South Bank. Friends from North.

I could have spent much of this week writing about going out eating and/or entertaining but decided that would be too dull. On the other hand, on Wednesday night we (American and I) went on the London Eye (always a fantastic treat) and then wandered down the South Bank. It is, probably, one of my favourite areas of London.

I could have spent much of this week writing about going out eating and/or entertaining but decided that would be too dull. On the other hand, on Wednesday night we (American and I) went on the London Eye (always a fantastic treat) and then wandered down the South Bank. It is, probably, one of my favourite areas of London.

  • Old County Hall. It’s a pleasuredome of treats but the best bit, is the aquarium. We didn’t go in this time, but I love the place and am writing this as kind of note to self: go back to the London Aquarium.
  • The London Eye. My thirtieth birthday was spent on The Eye in a hired capsule with a whole bunch of friends – all of whom had almost no notice but arrived for drinks, ride and pizza. This time we were on The Eye as the light started to fade – which actually made it all the more magical. We even bought the tacky tourist snap that they take on the way down.
  • New Hungerford Bridges(s). I have spent years walking over the old, narrow bridge avoiding the winter floods and the summer camera-wielding tourists. The new bridges look stunning. They are boulevard wide and, actually, very pleasant to walk across and each bridge has very different, but fabulous, views.
  • Royal Festival Hall and National Film Theatre. They may be concrete and they are certainly not photogenic but they are some of my favourite locations. Long may the concrete jungle live.
  • Oxo Tower. A great building with a great restaurant (even if I can never afford to eat there) and, if you don’t want to go on the wheel, the viewing gallery at the top (free and near the restaurant) provides a stunning view of St. Paul’s Cathedral.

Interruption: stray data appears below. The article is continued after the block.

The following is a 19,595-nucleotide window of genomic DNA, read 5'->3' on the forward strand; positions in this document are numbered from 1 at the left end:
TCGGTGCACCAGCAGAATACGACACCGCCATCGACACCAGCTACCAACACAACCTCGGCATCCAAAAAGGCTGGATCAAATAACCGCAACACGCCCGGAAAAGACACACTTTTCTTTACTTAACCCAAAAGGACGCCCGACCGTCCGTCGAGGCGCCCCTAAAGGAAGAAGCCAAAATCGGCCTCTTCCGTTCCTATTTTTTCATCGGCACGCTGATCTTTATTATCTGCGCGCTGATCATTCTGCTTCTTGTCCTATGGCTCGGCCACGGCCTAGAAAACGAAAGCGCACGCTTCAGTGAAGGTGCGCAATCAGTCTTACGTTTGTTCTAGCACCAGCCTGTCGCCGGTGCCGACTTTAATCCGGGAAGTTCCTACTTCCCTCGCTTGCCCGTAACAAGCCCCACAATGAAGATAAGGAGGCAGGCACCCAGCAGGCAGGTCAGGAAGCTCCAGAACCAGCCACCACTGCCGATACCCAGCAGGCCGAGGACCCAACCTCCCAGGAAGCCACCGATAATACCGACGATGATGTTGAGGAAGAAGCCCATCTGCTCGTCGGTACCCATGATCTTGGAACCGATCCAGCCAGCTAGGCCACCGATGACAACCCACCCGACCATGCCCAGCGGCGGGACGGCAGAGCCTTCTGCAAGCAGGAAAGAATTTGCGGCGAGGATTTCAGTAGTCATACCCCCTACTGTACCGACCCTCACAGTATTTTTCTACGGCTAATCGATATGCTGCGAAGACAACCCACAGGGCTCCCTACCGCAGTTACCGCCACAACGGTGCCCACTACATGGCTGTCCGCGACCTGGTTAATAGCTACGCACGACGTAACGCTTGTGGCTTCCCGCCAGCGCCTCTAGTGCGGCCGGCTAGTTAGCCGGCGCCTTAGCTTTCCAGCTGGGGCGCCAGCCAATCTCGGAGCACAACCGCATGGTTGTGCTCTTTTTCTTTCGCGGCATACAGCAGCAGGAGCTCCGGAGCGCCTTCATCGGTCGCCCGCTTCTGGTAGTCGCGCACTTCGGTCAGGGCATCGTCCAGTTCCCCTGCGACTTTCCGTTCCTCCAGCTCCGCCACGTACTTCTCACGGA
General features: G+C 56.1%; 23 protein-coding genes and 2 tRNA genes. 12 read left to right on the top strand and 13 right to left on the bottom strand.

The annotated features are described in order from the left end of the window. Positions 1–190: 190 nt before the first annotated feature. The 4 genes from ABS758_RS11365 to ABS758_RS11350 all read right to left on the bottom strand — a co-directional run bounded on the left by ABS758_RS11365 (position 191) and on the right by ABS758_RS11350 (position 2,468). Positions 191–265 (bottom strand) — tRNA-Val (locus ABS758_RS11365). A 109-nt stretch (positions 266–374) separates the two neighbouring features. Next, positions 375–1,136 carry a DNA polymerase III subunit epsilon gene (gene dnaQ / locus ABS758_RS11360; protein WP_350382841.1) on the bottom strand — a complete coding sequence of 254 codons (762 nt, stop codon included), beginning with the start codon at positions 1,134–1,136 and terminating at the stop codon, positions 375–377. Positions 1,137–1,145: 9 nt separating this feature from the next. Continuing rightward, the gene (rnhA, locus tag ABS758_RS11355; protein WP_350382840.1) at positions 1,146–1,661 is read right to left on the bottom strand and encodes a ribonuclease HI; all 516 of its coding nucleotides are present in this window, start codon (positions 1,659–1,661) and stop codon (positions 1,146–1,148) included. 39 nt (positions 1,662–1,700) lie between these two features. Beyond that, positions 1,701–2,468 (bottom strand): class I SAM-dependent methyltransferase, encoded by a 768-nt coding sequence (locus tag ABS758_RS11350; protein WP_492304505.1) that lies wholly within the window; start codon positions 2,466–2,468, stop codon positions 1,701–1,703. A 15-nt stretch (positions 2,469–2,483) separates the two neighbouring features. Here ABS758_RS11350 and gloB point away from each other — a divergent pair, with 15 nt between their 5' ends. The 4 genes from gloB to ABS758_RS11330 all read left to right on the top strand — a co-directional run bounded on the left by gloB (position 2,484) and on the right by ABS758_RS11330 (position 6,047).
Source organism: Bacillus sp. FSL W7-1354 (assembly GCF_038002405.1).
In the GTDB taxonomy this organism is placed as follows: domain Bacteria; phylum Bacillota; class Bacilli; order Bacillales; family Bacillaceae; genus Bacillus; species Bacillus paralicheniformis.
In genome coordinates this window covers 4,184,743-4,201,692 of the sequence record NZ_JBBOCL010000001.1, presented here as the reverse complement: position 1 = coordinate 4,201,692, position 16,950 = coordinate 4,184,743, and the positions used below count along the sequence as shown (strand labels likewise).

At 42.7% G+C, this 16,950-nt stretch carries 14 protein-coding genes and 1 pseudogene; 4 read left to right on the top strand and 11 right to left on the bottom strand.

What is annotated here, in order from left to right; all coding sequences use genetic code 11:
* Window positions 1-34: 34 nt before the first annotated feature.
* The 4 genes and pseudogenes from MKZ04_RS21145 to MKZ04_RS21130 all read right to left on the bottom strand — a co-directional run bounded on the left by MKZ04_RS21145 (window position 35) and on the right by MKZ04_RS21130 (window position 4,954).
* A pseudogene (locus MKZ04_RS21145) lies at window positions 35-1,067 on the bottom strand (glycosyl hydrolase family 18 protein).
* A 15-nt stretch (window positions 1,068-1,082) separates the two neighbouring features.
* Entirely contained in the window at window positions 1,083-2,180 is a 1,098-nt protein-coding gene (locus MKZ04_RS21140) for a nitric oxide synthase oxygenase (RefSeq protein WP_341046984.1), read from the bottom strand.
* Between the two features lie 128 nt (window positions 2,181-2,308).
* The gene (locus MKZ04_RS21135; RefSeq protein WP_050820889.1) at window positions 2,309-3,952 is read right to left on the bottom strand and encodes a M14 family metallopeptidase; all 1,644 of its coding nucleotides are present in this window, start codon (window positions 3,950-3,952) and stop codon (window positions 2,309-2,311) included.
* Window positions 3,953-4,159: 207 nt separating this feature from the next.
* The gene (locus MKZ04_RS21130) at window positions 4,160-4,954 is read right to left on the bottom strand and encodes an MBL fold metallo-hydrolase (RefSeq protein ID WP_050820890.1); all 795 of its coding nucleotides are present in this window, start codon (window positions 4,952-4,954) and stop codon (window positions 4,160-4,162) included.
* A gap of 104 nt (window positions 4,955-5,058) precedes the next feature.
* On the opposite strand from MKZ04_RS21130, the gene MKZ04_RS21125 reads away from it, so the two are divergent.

• Tate Modern and Millennium Bridge. After all the fuss at the turn of the century these are two worthy additions to the London landscape. The interior of the Tate Modern is fantastic (the sheer size of the entrance is great). And the Millennium Bridge is in just the right place and looks gorgeous when lit (although the last few times I haven’t seen the lights on).

On the way back from these sights (we didn’t do new City Hall or Tower Bridge, Hayes Galleria or Butler’s Wharf) we stopped for a psudo-traditional pub meal of chips and beer. Even though, I suspect, the pub was full of tourists it felt as though it was the kind of place I went to regularly, so I guess, had an air of authenticity.

After all this on Wednesday, I was looking forward to last night. Last night was meant to be an evening not operating as tour guide (not that I mind but the break would be good). I was having dinner with some friends (and some old friends who were coming down from Scotland). My friends in Worcester Park were preparing dinner and it was to be (in fact, it was indeed) and evening of memories and fun. However, things did try and put a blocker on the evening.

  • I was late. I was attending some presentations with a client they over-ran.
  • My friend Jo, who was cooking, had been taken ill and been in and out of hospital for two nights (nothing too serious, thankfully). So, she didn’t feel like cooking – her husband decided to and he the food was excellent.
  • We were all so tired (me from working, them from the illness/hospital adventures) that we called a halt to proceedings at 10.30pm.

It’s a shame when things don’t quite go according to plan and you have been looking forward to them. I had been hoping to have a long catch-up with the folks from Scotland and we ended up with the briefest of chats. Ah well, maybe next time Â…

Author: jon

Jon Curnow writes on curnow.org about things that interest him. The site has been around for many years in various forms and he always wants to write much more here than he does.

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